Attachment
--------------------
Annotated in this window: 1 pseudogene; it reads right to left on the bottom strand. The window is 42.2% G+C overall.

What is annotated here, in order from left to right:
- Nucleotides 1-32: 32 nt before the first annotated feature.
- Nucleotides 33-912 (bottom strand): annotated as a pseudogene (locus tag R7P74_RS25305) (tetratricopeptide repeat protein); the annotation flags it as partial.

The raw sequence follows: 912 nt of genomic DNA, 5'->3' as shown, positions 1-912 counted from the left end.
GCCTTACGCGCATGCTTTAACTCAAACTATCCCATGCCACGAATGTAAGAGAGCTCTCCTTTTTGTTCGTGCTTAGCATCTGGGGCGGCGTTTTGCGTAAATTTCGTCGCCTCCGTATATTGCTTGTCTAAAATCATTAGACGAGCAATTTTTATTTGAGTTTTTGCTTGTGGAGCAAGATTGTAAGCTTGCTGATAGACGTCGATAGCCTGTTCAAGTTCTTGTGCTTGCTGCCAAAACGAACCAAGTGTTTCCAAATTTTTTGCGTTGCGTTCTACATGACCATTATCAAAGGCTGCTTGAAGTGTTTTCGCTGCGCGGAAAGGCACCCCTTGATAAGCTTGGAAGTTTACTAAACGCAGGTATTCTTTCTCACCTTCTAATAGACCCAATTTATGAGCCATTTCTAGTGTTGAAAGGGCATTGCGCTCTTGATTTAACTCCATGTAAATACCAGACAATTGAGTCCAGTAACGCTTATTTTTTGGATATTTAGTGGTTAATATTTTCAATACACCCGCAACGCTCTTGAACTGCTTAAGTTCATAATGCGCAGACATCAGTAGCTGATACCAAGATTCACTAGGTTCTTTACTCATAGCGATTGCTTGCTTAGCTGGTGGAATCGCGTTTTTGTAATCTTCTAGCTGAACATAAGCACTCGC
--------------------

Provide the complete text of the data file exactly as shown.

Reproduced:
Annotated in this window: 1 pseudogene; it reads right to left on the bottom strand. The window is 42.2% G+C overall.

What is annotated here, in order from left to right:
- Nucleotides 1-32: 32 nt before the first annotated feature.
- Nucleotides 33-912 (bottom strand): annotated as a pseudogene (locus tag R7P74_RS25305) (tetratricopeptide repeat protein); the annotation flags it as partial.

The raw sequence follows: 912 nt of genomic DNA, 5'->3' as shown, positions 1-912 counted from the left end.
GCCTTACGCGCATGCTTTAACTCAAACTATCCCATGCCACGAATGTAAGAGAGCTCTCCTTTTTGTTCGTGCTTAGCATCTGGGGCGGCGTTTTGCGTAAATTTCGTCGCCTCCGTATATTGCTTGTCTAAAATCATTAGACGAGCAATTTTTATTTGAGTTTTTGCTTGTGGAGCAAGATTGTAAGCTTGCTGATAGACGTCGATAGCCTGTTCAAGTTCTTGTGCTTGCTGCCAAAACGAACCAAGTGTTTCCAAATTTTTTGCGTTGCGTTCTACATGACCATTATCAAAGGCTGCTTGAAGTGTTTTCGCTGCGCGGAAAGGCACCCCTTGATAAGCTTGGAAGTTTACTAAACGCAGGTATTCTTTCTCACCTTCTAATAGACCCAATTTATGAGCCATTTCTAGTGTTGAAAGGGCATTGCGCTCTTGATTTAACTCCATGTAAATACCAGACAATTGAGTCCAGTAACGCTTATTTTTTGGATATTTAGTGGTTAATATTTTCAATACACCCGCAACGCTCTTGAACTGCTTAAGTTCATAATGCGCAGACATCAGTAGCTGATACCAAGATTCACTAGGTTCTTTACTCATAGCGATTGCTTGCTTAGCTGGTGGAATCGCGTTTTTGTAATCTTCTAGCTGAACATAAGCACTCGC